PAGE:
We’re truly excited about some of the new opportunities that technology is bringing to our firm and our clients. After months of planning, we’re in the process of rolling out state-of-the-art financial planning software, a new client reporting system and an update to our website that includes an all-new client portal. And, yes, we will soon have a D.B. Root app for clients to access their information 24/7.
But while the “Amazoning” of our industry is inevitable, an advisor’s empathy and discipline still separates good advisors from robots as well as one another. People need help making smart financial decisions as well as discussing their goals and what sacrifices they may need to make.
The markets alone cannot be the driver of people’s financial success and failure. It also requires a solid decision-making process.
My team has heard me continually drive home the comparison to the “Starbucks model” Not just because of my affinity for coffee. I believe that our client service model today requires the combination of consistency in terms of process, with the ability to customize for individual clients. At Starbucks, you start with the same coffee. The sub-ingredients are the same. However, the way you blend them is completely personalized exactly the way you want. That is how they right-serve their customers.
My pages of notes from the Barron’s conference dwarf the length of this letter, but I wanted to share some of the key points discussed by some of the giants in the financial services industry. If there was one theme that came through loud and clear, it’s when it comes to serving our clients we need to understand what they value most – the idea that “My advisor understands me.”
It strongly reinforces the relevance of financial planning as well as an investment process backed by solid research. As one speaker aptly put it in Orlando, “In God we trust – but we prefer to bring data.”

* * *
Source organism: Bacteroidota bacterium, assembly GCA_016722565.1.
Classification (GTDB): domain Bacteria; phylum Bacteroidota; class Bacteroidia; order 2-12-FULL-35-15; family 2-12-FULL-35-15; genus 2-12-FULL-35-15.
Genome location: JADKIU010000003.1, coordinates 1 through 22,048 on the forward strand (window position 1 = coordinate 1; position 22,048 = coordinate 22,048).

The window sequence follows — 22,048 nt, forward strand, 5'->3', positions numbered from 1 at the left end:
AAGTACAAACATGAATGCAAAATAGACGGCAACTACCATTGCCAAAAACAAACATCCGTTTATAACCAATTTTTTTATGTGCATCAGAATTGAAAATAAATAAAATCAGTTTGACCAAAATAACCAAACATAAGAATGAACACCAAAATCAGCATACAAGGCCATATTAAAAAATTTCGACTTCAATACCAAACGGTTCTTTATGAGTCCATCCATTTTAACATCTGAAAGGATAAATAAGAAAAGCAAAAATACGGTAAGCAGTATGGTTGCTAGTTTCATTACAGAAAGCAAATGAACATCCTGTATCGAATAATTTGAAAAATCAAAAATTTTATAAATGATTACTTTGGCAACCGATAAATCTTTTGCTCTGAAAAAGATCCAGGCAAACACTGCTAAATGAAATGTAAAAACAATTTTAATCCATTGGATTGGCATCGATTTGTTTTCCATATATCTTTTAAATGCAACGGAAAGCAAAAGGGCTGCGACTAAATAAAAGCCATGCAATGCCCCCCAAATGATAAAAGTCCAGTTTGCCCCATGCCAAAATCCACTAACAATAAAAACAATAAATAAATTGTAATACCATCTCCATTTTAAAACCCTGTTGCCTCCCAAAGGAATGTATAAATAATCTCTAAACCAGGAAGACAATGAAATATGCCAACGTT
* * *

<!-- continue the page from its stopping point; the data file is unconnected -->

The headline for this week’s edition was borrowed from the legendary pro football coach George Allen. He was described as having boundless energy, unending ideas, complete focus, and passion. I expect nothing less during our team summit this week.
Thanks for reading,
To learn more about D.B. Root’s client segments and service offerings, contact David Root: firstname.lastname@example.org.
As a reminder, many articles, including “A Further Look,” contain opinions and observations that can shape or advance a viewpoint. However, when it comes to portfolio management, the challenge is to filter and translate opinions and observations into actionable items and to resist straying off course with, or within, a portfolio. To learn how DB Root’s approach to asset management attempts to meet this challenge for clients, please feel free to contact us: 412-227-2800.
David Root is Founder and CEO of D.B. Root & Company, a Pittsburgh-based wealth management firm. If you would like to contact David please e-mail him at email@example.com or call 412-227-2800. Read bio…